We’re all connected, all the time. Whether it’s synchronously through real-time meetings, both in-person or online, or asynchronously through email, team workspaces or even memos left on a desk, communication is not hard to come by in the workplace.
But what good are all of these connections if they don’t help us get more work done more efficiently?
In our recent eBook of tech predictions and insights for 2015, I wrote my thoughts on why the convergence of different collaboration methods represents the future of work. I also posed a very important question:
How Do We Transform Connections into Productivity?
The modern workplace is one of constant collaboration. And as the collaboration market has grown and its offerings have matured, there are very few barriers left for workers to work together whenever, wherever and however they choose. Unfortunately, a lot of these possibilities still live in disparate solutions, requiring constant shifting and relearning as users transition from one collaboration method to the next.
That’s why convergence, or the creation of a truly unified collaboration experience, is such an important next step for how we all communicate in the workplace; it will get us closer to solving the challenge of empowering productivity through our connections.
More Productive Collaboration
One of the reasons I believe that convergence is so important is that it represents the natural way we already want to work with one another.
We all have unique collaboration styles, complete with our own preferences and workflows. However, current collaboration paradigms tend to ignore these differences, shoehorning workers into whatever the software solution allows.
Your organization only provides conference calling, so I hope that’s the only way you ever need to communicate with anyone.
Think of it this way: if you’re sitting right next to someone in an office, you can collaborate with them however you want. You can pull them aside for a quick chat, write them a note, leave a memo on their desk, call them, schedule a meeting, etc. However, the very technologies that have revolutionized the workplace in an attempt to bring us closer together and help us work faster have also placed artificial barriers between us. I can’t always grab Joe’s ear, because Joe telecommutes for half of the week. There’s now an extra step between me and that ad hoc chat with Joe that keeps us aligned and productive.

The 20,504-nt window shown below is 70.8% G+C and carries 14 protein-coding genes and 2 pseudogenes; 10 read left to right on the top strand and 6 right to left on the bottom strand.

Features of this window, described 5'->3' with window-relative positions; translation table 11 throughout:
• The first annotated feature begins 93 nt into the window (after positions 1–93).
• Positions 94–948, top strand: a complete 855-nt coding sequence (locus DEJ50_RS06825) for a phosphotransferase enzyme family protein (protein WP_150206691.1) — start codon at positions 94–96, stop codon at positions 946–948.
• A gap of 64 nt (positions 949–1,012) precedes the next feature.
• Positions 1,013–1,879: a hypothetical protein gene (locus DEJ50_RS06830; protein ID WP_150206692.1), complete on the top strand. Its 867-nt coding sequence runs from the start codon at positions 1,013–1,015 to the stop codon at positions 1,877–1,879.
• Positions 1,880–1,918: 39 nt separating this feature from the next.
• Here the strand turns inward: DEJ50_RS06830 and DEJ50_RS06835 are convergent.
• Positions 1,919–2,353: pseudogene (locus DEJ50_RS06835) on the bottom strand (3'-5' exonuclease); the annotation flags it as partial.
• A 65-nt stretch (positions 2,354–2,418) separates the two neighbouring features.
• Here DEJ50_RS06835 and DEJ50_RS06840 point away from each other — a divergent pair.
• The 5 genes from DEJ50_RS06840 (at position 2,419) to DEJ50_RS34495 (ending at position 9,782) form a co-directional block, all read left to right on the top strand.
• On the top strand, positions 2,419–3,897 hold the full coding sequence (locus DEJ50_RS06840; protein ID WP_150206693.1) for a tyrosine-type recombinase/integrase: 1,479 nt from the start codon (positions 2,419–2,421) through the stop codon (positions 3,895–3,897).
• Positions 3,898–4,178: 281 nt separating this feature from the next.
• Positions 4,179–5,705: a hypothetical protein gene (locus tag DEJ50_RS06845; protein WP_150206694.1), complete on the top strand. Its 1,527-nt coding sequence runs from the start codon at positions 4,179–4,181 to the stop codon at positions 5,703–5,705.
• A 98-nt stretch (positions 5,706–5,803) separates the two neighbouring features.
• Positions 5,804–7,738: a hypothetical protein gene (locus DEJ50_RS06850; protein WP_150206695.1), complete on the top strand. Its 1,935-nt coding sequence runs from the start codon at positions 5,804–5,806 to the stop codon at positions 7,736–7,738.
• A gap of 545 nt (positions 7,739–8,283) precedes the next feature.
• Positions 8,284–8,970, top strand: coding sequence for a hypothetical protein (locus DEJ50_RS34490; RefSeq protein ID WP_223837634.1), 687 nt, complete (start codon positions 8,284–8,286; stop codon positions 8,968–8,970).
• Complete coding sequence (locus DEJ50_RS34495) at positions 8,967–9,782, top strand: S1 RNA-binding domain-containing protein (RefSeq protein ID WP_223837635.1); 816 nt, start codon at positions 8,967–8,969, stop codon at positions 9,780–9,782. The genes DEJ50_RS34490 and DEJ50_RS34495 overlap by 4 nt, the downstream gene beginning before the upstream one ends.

Why can’t modern business collaboration be as simple as sitting next to someone, letting us seamlessly navigate between real-time, near-time, etc. depending on what the situation or our personal workstyles call for? All of the pieces are in place: dynamic presence, video and audio conferencing, team workspaces, file share services. But everything is still too disparate and disjointed.
Making Intelligent Communication Choices
Ultimately, it’s about being able to make intelligent choices, both about how our work connections are made and the output of all of these interactions. Without a completely unified collaboration experience, you may, for example, find yourself buried in an ongoing email thread trying to get a simple piece of information from someone when the answer was a simple 5-10 minute conversation away. Because you no longer sit right next to the people you work with on a regular basis, you’re forced into turning to potentially drawn-out solutions to simple problems.
Imagine instead, being able to seamlessly transition from email, relying on dynamic presence information to know when your coworker was available and hop online for that ad hoc chat, without ever leaving your desk or mobile device.
Instead of stretching the problem out for days or weeks, it’s taken care of in just a few minutes, all thanks to intelligently leveraged communication and collaboration options within an organization.
That’s what my quote from the eBook—and really, the entire chapter—is about. All of the connections we need have already been made. The software, the endpoints, the networks and the infrastructure all exist. Is there room for improvement? Always. We’ll constantly be working to make things faster, more efficient and easier to use. There will always be a new start-up that comes along with the next big idea in meetings or collaboration. But really, all of the bridges have already been built.
The question is how will we cross them?
For more of Boland’s collaboration insights as well as analysis from experts at Frost & Sullivan, AirWatch by VMWare, Central Desktop and Edelman, download our free eBook “The Future of Business Collaboration 2015 Edition” today.